Cocoa Industry Stakeholders Accept Price Dictated by Ghana and Ivory Coast

Ghana and Ivory Coast on Wednesday announced that they had won concessions from stakeholders in the cocoa industry, including acceptance of a $2,600 floor price for a tonne of cocoa.

The two nations had threatened to stop selling their production to buyers unwilling to meet a minimum price.

Following a two-day meeting called by the two top cocoa producers who together account for over 60% of the world’s production, Joseph Boahen Aidoo, chief executive of the Ghana Cocoa Board, told a news conference that their demands had been accepted in principle by the participants.

Ivory Coast and Ghana suspended the sale of the 2020/2021 crop until further notice for preparation of the implementation of the floor price.

Calling the move “historic”, Aidoo said that “this is the first time when the producers have called consumers and the first time whereby suppliers have called buyers to come and engage on price.”

“Over the years it has been the buyers who have determined the price for the suppliers,” he said.

Aidoo added that there would be a follow-up meeting to work out how to implement the agreement.

The world’s chocolate market is worth around $100 billion, of which only $6 billion go to cocoa producers.


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Sources: [1], [2]. Image sources: Emre Gencer [1], [2].

Google Has Opened its First African Artificial Intelligence Lab in Ghana

Tech giant Google is all set to exhibit itself as AI first company in front of the world by opening new research centers across the globe such as in Tokyo, Zurich, New York, and Paris. Following this idea, the company has opened its first center in Africa in Ghana capital city, Accra last week.

While growing up we have always pictured AI as some fiction scene of Sci-fi movie but little do we realize that it has become our reality now. Considering solely Google’s innovation, from virtual assistant to language translation, AI has served it all.

Not only in urban societies but in rural areas also the technology is thriving at its best. Now if a farmer with a smartphone hovers over a withering plant, he/she is more likely to get the easy diagnosis of the disease affecting the plant and according to plan its solution.

Using Google’s AI machine app ‘TensorFlow’, farmers analyze the issue with their plants and boost their production. TensorFlow was outsourced by the company to help developers generate solutions to real-world problems.

Moustapha Cisse, the research scientist heading up Google’s AI efforts in Africa said, “The team’s goal is to provide developers with the necessary research needed to build products that can solve problems that Africa faces today. Most of what we do in our research centers at Google and not just in Accra, we publish it and open-source code, so that everybody can use it to build all sorts of things.”

Cisse precisely indicated that his team is working on to collaborate with the same kind of app used by farmers in Tanzania to diagnose plant issues.

A robot pours popcorn from a cooking pot into a bowl on March 8, 2017 at the Institute for Artificial Intelligence (AI) of the university of Bremen, northwestern Germany.

Further, Cisse added, “A team of Pennsylvania University and the International Institute of Tropical Agriculture using TensorFlow to build new artificial intelligence models that are deployed on phones to diagnose crop disease. This wasn’t done by us but by people who use the tools we built. When we do science, the results of our research, usually and hopefully, because it is of good quality, goes way further than we expect and we are hoping to see the same things happen here in Accra and across Africa.”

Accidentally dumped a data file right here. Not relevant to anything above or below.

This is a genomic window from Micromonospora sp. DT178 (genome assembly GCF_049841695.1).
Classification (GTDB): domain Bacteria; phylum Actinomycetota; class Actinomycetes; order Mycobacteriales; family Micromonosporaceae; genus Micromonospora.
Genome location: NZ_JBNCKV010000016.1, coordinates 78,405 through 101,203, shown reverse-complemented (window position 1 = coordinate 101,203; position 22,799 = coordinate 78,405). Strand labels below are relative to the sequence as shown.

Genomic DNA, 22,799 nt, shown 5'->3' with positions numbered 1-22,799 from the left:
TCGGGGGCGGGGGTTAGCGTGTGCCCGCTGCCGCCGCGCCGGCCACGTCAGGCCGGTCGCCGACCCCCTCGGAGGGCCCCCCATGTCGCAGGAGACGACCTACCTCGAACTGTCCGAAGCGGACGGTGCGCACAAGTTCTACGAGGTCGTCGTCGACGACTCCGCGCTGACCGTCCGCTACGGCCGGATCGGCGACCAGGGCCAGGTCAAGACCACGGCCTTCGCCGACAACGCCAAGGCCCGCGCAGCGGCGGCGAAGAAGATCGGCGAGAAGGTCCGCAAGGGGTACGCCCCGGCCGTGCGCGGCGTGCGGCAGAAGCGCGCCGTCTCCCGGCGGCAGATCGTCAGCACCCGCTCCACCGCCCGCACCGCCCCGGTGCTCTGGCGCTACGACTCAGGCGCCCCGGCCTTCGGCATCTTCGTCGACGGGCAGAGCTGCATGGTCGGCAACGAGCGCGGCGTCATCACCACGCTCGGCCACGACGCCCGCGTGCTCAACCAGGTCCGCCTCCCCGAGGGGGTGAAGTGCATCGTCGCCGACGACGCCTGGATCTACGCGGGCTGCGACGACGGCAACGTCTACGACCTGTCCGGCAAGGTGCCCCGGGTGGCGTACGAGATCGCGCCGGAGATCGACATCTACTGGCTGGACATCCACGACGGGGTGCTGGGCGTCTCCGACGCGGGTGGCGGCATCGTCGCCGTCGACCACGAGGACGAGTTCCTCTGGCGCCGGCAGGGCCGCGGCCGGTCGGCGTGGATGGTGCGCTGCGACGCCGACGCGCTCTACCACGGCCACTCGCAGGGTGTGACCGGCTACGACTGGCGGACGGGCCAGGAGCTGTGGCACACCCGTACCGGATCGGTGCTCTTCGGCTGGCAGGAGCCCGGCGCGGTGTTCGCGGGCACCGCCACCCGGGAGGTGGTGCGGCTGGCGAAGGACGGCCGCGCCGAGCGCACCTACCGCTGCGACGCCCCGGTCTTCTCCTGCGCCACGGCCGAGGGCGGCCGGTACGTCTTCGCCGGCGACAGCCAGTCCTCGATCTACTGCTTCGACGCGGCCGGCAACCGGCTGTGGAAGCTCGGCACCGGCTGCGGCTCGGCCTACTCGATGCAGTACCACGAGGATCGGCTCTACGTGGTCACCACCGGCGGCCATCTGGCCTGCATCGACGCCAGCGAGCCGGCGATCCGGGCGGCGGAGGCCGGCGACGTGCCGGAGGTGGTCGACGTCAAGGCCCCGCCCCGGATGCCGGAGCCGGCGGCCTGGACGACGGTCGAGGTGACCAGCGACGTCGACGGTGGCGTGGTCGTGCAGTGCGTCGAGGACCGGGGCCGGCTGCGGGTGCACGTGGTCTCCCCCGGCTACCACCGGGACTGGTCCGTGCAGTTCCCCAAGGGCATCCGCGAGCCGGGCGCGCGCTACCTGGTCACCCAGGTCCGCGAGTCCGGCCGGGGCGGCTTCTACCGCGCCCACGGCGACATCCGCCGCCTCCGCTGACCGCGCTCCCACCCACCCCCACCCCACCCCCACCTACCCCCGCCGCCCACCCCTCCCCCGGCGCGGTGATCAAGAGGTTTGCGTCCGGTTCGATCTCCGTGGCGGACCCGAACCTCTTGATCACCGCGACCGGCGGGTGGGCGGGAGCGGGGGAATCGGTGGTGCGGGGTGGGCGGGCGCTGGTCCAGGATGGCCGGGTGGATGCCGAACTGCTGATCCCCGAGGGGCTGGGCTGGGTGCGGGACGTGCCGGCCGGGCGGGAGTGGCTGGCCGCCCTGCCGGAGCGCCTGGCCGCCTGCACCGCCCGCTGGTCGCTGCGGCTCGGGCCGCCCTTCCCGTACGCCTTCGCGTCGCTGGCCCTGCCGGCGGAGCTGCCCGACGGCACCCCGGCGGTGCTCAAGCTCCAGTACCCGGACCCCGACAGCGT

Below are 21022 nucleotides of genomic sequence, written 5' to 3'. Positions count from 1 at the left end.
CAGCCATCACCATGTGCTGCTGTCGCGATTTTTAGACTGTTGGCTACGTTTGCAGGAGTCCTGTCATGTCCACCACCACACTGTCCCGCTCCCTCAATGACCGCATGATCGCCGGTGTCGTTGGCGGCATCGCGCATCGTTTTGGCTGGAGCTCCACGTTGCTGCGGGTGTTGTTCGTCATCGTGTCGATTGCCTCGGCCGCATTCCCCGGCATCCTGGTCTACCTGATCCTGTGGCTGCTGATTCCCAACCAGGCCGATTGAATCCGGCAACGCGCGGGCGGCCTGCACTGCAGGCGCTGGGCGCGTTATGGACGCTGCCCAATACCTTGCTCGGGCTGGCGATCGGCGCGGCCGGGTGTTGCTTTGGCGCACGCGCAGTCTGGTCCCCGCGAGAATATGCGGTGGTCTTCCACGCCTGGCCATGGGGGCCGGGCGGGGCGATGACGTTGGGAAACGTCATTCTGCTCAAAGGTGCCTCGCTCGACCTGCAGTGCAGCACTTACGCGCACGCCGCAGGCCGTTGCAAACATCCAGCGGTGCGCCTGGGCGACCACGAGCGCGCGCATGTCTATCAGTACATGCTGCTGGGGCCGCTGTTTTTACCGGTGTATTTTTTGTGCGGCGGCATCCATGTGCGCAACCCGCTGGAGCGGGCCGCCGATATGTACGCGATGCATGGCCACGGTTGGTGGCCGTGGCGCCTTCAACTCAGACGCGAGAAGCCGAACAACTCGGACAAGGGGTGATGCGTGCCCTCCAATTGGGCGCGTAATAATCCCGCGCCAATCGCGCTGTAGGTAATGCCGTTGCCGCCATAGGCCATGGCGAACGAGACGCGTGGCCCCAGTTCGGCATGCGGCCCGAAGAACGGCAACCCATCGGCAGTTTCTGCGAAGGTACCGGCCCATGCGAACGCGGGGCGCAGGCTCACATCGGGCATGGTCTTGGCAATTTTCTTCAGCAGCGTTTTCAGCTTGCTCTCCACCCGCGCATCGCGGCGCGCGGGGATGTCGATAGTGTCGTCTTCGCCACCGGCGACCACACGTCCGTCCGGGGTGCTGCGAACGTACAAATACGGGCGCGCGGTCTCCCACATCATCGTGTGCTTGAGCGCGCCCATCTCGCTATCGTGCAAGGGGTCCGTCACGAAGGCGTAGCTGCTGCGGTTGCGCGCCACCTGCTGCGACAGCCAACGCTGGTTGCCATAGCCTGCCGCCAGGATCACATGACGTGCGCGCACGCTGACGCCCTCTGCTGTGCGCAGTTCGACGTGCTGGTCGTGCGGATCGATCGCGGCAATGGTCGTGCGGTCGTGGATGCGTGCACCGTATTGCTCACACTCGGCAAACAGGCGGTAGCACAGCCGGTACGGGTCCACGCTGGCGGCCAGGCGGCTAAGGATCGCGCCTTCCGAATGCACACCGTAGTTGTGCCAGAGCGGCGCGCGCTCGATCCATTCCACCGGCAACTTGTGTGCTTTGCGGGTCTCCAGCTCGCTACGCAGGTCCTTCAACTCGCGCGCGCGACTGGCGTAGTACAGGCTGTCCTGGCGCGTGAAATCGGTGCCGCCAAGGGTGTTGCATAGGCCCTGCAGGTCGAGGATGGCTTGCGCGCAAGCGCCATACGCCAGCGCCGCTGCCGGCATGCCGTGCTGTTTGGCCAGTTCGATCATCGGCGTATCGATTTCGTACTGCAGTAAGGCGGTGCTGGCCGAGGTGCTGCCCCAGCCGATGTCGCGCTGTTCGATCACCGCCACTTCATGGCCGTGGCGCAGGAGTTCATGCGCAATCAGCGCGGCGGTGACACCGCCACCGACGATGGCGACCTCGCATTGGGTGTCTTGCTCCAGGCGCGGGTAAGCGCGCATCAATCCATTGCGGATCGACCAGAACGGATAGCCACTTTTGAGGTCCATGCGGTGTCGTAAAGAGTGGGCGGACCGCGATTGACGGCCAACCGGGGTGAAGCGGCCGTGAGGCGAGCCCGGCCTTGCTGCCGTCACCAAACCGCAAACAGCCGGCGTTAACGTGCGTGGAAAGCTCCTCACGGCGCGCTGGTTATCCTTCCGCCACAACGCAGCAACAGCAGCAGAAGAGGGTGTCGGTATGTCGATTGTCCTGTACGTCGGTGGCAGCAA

Telling about his team Cisse said that it is a diverse team and it has come out to be an important aspect that Africa is at the forefront of availing with the solution to the continent’s problem.

The African center will zoom into the process of enhancing Google Translate abilities to grab African languages with accuracy as it has more than 2000 dialects and needs to be better served with technology.

Keeping an eye on the rising young population of Africa, Google has joined hands with Facebook and certain other tech companies to launch projects in the region.

There has also been an algorithmic bias problem with AI structure regarding Africans. Google photos soon after its launch in 2015, tagged photos of black people as ‘gorillas’ which created a lot of controversy with the company and compelled it to fix the issue immediately. The struggle with diversity needs to be curbed and an inclusive algorithm representing all end users need to be developed.

Nyalleng Moorosi, a software engineer at the center whose work focuses on making AI more diverse said – “More Africans would be included in data gathering to provide an accurate representation of users. When you build something, you think it will only work for the world you know and your neighborhood. And you forget that maybe it can be so great it becomes deployed to foreign neighborhoods.”

Further, she said, “The best way to go about is to have diverse teams working on these algorithms and then we will get somewhere.”

Despite its bit late schedule, the center is now functional and the company bets on the artificial intelligence technology to have a transformational effect in Africa.


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Sources: [1], [2]. Image sources: [1], [2].

Ghanaian Educator Who Taught MS Word on a Chalkboard Reflects on the Past Year

When Richard Appiah Akoto appeared onstage at the 2018 Microsoft Educator Exchange (E2), a gathering of innovative educators discussing the latest tech trends in the sector, he received a long and standing ovation from fellow educators. They recognized him as the dedicated educator who resorted to using a chalkboard in his computer studies class because his school, the Betenase Municipal Assembly Junior High School, located in an impoverished farming village in Ghana, had no working PCs.

The photos of Richard painstakingly sketching out a mock-up of a Microsoft Word screen in colored chalk on his classroom blackboard so his students could learn digital skills even without devices, were shared thousands of times on social media. But it wasn’t the first time he’d used this technique – by the time his story went viral, he’d also drawn monitors, system units, keyboards, a mouse, formatting toolbars etc. on the chalkboard in effort to show his students what a computer screen looks like.